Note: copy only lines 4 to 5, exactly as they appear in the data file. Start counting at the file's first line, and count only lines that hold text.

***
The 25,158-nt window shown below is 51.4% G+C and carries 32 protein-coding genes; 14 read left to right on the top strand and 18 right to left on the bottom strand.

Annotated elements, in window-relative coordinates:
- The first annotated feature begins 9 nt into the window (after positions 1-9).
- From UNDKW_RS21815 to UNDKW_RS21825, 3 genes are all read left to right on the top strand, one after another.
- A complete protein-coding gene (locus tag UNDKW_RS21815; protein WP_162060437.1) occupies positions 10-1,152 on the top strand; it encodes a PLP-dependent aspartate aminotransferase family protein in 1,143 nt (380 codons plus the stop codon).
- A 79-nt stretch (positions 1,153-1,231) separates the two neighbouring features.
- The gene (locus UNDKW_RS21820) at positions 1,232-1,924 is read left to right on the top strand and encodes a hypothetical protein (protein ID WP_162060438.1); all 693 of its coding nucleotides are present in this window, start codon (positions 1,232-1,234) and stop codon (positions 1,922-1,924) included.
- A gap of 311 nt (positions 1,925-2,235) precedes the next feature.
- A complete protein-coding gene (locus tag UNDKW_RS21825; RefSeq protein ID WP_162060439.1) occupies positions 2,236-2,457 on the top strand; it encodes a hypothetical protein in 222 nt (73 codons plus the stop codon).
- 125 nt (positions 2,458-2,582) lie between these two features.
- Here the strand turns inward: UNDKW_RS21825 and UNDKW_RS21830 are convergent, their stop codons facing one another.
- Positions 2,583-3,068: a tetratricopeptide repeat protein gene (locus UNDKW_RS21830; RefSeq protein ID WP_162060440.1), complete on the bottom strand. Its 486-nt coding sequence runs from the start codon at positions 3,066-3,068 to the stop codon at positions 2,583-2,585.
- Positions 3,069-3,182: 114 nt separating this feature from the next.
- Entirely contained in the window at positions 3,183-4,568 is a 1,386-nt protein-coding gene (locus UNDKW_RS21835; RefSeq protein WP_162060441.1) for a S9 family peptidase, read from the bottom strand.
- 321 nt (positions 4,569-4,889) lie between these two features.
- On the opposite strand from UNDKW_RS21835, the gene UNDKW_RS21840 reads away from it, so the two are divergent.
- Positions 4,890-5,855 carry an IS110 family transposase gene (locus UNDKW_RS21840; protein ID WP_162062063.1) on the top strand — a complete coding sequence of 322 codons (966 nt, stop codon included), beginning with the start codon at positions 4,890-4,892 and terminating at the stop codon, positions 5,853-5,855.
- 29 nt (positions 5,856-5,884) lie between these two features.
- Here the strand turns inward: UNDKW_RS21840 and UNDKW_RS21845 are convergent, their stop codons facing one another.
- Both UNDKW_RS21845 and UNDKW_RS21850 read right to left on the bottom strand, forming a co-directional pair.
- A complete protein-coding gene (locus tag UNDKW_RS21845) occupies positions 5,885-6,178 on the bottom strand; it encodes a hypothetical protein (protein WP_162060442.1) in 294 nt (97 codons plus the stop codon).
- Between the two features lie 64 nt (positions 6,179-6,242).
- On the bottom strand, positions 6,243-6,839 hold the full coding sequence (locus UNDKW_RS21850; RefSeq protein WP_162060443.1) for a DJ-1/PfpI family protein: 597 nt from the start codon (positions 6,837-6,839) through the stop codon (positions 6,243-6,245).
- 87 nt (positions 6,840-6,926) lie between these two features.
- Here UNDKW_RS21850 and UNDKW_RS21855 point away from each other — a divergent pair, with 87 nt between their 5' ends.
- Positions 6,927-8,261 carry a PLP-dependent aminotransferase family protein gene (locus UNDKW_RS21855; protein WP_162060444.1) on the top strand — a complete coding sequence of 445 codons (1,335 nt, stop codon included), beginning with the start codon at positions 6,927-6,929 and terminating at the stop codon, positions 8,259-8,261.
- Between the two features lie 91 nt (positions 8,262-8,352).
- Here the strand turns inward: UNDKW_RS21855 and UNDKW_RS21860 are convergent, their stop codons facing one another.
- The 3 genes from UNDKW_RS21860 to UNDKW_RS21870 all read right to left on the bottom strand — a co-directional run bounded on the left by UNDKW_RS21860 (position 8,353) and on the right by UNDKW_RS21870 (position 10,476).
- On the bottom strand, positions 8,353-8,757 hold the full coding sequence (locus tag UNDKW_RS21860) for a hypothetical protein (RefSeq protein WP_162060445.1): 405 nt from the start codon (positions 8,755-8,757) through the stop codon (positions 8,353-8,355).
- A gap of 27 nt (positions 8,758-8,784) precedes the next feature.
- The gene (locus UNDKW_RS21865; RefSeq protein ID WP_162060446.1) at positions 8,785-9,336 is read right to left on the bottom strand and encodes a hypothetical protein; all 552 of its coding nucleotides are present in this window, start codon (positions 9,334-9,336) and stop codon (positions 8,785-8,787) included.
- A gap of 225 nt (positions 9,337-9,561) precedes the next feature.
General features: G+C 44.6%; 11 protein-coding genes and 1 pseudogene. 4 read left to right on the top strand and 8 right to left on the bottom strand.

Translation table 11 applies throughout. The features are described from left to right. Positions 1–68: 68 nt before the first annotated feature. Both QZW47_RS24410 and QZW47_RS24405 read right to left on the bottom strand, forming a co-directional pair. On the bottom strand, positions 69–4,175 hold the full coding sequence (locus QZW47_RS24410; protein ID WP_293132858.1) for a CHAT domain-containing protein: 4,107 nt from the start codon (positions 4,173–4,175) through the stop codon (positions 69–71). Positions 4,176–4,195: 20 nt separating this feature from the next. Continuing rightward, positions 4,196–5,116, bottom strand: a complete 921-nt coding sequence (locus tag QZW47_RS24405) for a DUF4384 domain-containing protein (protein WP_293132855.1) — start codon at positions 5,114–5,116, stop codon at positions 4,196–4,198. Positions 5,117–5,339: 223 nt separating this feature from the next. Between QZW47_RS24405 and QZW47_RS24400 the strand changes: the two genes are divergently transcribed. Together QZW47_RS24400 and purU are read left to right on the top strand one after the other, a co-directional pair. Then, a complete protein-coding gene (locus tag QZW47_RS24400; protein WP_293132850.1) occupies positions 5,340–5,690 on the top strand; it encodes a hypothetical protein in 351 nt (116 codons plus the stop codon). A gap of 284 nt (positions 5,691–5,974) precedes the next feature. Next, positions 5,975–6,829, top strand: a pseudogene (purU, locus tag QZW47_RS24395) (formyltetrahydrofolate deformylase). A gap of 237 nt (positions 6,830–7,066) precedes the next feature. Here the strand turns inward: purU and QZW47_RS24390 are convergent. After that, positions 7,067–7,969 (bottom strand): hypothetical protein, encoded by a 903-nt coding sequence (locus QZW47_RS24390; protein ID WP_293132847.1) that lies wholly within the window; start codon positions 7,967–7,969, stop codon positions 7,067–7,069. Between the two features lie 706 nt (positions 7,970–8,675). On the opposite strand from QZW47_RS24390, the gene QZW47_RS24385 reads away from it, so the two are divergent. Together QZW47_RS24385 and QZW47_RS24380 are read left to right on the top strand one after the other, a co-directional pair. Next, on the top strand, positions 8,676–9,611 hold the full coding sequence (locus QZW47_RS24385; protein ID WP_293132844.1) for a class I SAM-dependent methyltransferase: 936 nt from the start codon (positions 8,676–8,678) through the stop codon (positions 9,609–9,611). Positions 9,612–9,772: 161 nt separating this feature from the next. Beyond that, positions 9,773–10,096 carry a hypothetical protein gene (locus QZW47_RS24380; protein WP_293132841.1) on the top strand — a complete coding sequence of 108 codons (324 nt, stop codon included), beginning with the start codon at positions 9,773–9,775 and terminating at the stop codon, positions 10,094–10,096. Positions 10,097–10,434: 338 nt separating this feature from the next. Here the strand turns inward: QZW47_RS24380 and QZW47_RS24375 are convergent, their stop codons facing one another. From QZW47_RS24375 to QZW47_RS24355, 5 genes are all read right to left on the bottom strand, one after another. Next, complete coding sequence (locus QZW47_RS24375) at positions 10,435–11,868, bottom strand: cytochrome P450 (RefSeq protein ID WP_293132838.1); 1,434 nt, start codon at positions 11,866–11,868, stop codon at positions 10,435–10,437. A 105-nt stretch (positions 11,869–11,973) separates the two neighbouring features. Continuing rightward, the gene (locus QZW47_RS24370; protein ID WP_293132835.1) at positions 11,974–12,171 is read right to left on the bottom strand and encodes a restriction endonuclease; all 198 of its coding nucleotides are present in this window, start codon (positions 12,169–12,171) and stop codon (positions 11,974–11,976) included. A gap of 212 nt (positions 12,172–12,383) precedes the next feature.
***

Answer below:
- From UNDKW_RS21815 to UNDKW_RS21825, 3 genes are all read left to right on the top strand, one after another.
- A complete protein-coding gene (locus tag UNDKW_RS21815; protein WP_162060437.1) occupies positions 10-1,152 on the top strand; it encodes a PLP-dependent aspartate aminotransferase family protein in 1,143 nt (380 codons plus the stop codon).